What do I want my students to learn? Of course, as a biology teacher, I want them to learn biological facts and concepts, and the connections between those concepts. There is an emphasis on biotechnology and molecular biology in the modern curriculum, to which I admit to having a certain fondness. But I also want them to them to look outward and learn that nature is full of the weird and the wonderful. I want them to be able to walk in the woods, identify what they see, and understand how those organisms might be linked. I want them to be able to tell the ‘carrots from the parrots’ as an old saying goes.
We all want these things, right? But what else is important? When I reflect on my classroom over the years, here’s what rises to the surface. Thinking about the day-to-day content in my classroom, I want my biology students to learn that, on a cellular level, they are really quite busy. I say this to my students frequently. The sophisticated operating systems of mitochondria and ribosomes, the delicate process of signal transduction cascades – there is so much going on in there, and the intricate dance that keeps each cell humming along is simply astounding.
Couple that with the interactions of all the cells that make up each organism, and my students’ minds are blown. I love seeing when this concept suddenly sinks in for each student – one kid’s gaze turns inward reflectively, another squirms a little in her chair as she thinks about all those cells inside. But then one face after another lights up with sudden understanding. That’s one of my favorite moments in the year. On my end-of-year course evaluation, I ask my introductory biology students what I hoped they learned this year. Many of them have answered with, “On a cellular level, I’m really quite busy!” so I guess they get it.
But that’s just the starting point. More importantly, I want my students to learn how to learn. I want them to understand that the plasticity of the human brain means that they are capable of pushing their own boundaries. A student might not understand oxidative phosphorylation – yet – but with effort and a growth mindset he can learn it (Dweck 2006)1. I want my students to understand the importance of their amygdala, which acts as an emotional switching station, leading either to a stress-induced reactive state of mind, or a reflective thinking mind that is open to learning. High stress barriers to learning (such as fear, humiliation, boredom, and obstacles in their home lives like poverty or abuse) force a person’s brain into survival mode rather than open to learning.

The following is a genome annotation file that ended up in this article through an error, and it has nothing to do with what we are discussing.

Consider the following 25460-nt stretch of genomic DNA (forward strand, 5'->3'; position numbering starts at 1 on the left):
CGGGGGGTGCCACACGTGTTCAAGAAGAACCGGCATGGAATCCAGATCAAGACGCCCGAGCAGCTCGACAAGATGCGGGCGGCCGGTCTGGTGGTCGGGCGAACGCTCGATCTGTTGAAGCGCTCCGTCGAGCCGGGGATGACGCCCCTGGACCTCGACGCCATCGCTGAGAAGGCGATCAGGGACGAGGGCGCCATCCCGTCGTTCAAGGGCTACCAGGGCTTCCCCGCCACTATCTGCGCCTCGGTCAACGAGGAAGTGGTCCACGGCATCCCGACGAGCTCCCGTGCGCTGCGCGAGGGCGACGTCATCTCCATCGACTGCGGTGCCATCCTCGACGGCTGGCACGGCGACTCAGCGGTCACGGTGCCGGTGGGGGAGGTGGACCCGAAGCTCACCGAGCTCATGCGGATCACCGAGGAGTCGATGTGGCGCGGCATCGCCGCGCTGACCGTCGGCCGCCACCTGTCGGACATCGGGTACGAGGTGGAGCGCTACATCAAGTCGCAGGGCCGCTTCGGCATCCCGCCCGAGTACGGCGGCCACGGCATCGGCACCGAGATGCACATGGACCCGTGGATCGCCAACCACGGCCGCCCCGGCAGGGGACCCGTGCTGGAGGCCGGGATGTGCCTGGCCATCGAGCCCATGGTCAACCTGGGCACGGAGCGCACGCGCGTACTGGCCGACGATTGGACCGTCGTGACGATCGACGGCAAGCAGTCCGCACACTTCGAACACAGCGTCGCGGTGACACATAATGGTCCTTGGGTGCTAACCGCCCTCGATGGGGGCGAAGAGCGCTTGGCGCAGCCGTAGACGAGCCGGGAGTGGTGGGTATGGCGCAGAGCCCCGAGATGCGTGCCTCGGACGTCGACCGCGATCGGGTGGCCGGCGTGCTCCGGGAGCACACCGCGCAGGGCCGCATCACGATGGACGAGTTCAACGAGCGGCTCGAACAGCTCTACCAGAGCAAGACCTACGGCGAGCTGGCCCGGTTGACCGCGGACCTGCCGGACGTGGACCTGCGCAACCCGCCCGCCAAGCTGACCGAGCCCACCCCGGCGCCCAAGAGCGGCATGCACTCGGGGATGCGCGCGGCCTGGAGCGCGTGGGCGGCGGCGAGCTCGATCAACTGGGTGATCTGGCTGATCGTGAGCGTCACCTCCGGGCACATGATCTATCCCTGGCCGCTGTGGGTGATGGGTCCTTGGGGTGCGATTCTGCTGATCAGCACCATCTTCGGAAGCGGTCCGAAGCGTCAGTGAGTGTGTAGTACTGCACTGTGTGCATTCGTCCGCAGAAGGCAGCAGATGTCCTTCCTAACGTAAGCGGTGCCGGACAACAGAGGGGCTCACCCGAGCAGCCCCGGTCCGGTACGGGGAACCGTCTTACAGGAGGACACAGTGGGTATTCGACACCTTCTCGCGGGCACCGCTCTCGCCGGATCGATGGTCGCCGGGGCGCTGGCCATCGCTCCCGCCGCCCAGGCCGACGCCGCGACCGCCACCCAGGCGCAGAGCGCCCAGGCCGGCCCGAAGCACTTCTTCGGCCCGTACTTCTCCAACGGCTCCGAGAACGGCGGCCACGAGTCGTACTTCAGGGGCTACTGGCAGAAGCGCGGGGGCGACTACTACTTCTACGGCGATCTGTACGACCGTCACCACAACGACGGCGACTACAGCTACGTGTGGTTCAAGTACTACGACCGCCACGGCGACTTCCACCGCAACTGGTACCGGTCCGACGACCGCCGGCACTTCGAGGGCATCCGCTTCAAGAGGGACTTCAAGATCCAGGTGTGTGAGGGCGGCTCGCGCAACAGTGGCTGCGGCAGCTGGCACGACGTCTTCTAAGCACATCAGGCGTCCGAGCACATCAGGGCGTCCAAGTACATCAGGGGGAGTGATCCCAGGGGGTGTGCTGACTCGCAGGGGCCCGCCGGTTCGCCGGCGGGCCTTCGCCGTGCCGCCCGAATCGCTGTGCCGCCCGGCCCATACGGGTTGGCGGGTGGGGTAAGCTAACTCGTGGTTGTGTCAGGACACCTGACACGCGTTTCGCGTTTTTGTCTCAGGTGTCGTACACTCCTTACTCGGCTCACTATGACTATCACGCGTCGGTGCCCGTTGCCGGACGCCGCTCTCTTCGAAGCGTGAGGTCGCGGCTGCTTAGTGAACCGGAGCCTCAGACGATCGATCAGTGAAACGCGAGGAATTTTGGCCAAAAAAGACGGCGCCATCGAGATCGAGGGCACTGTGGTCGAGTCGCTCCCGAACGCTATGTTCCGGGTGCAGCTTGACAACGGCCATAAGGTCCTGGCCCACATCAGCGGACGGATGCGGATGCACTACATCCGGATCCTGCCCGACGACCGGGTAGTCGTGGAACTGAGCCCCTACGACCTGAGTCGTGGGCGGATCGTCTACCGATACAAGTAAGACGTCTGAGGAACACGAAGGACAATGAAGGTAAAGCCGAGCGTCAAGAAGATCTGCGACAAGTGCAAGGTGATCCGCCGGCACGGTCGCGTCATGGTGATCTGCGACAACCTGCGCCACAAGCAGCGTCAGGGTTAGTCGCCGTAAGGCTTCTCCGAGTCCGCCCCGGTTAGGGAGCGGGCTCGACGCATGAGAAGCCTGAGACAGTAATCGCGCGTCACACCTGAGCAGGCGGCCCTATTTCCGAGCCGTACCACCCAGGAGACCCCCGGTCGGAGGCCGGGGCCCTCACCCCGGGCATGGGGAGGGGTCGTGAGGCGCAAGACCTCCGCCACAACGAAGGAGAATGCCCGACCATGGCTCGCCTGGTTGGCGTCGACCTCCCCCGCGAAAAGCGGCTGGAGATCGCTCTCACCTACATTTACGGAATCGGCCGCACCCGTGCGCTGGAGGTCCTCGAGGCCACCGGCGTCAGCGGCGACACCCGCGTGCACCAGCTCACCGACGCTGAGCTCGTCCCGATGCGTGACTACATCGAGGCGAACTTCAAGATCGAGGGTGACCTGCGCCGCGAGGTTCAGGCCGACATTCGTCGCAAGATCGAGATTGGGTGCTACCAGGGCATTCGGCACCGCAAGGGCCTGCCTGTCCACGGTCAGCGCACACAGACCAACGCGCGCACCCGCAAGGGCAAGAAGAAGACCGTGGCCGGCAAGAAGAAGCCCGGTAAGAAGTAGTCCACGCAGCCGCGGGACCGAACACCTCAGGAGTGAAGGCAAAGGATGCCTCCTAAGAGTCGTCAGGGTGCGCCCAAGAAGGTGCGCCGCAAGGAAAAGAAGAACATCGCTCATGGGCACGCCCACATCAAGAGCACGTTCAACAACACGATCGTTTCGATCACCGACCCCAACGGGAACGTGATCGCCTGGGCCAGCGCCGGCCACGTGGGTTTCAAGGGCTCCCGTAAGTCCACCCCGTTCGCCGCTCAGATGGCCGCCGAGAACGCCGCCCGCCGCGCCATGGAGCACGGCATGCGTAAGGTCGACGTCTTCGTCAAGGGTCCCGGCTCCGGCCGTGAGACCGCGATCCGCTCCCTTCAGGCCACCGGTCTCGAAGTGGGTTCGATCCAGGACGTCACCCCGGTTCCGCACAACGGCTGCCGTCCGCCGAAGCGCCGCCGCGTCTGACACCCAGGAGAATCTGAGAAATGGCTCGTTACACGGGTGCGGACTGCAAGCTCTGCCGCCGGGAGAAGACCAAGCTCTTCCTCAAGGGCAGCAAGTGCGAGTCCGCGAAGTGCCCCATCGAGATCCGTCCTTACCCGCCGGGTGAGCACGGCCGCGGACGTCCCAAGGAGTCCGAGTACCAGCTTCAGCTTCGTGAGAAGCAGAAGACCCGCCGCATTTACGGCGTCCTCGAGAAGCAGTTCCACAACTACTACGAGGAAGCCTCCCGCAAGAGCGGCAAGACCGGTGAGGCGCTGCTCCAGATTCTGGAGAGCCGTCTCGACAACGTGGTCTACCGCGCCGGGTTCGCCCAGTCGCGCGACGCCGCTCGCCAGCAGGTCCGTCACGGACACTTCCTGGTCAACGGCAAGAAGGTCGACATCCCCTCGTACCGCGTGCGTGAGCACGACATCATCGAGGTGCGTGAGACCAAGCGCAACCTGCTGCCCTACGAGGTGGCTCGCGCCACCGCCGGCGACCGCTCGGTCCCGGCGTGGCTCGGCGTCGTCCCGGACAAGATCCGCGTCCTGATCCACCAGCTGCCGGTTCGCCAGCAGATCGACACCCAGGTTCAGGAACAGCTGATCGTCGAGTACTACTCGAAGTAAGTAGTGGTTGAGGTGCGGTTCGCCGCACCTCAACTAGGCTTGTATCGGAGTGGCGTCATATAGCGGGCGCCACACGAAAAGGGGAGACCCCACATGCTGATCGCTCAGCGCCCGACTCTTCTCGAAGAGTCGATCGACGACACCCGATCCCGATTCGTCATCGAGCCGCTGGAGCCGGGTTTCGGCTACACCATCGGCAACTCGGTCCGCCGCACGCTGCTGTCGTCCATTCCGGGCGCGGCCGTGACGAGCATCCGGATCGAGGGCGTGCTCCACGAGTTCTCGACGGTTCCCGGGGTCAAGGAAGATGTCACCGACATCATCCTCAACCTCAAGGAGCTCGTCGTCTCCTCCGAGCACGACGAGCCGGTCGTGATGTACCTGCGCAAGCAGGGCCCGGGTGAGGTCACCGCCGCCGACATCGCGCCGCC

On the flip side, I want them to see that it is possible to circumvent these obstacles and do the hard work of learning nonetheless. As teacher, I have an important role to play here, too. Maintaining a safe environment for learning in my classroom is one key to my students’ success. Additionally, I want students to see that being forced outside of their comfort zone and into the realm “desirable difficulty” will allow them to truly learn something, since going through the hard work of making sense of a difficult concept will help them remember it better (Brown 2014)2.
I want students to see that the purpose behind my constant insistence on warm-ups that include activities such as, “Write down everything you remember about chromosomes” is a self-quizzing strategy they can and should use on their own to review. I want them to discover that learning specific facts is fun, that learning broad concepts will help them tie those facts together in meaningful ways, and that learning to interact with their peers in a socially competent manner provides important academic and social rewards in the biology classroom and throughout their school day.
I want my AP Biology students to develop the persistence that is integral to learning hard stuff on their own. I want them to feel the tremendous sense of satisfaction that comes from mastering a difficult concept that, at first, seemed impossible. Of course, there are concepts that need an explanation by a teacher before a student truly understands it (CRISPR, anyone?). But my AP kids are going off to college next year, with the expectation of more learning on their own than they ever had in high school (and in a variety of ways), and they need to be prepared. The more a student can learn outside of a formal classroom setting, the more prepared she will be for learning new skills in college, in new jobs, in volunteer organizations, and throughout her life.
But mostly I want my students to learn to love learning in general, and enjoy and appreciate biological topics as they journey along that path. Oh, and I want them to be able to tell the carrots from the parrots.
1. Dweck, Carol (2006) Mindset: The New Psychology of Success. Random House. ↩ 2. Brown, Michael et al. (2014) Make It Stick. Harvard University Press↩
Phyllis Robinson has taught at St. Andrew’s Episcopal School in Potomac, MD, for the past 30 years. She currently teaches biology and AP Biology, and also taught 15 years of middle school math. She was a member of Cohort 3 of the AP Biology Leadership Academy, and has been an AP Exam Reader for more than a decade. She is envious of her (retired) husband who has had the time to become a Master Naturalist in their county, and looks forward to doing the same one day.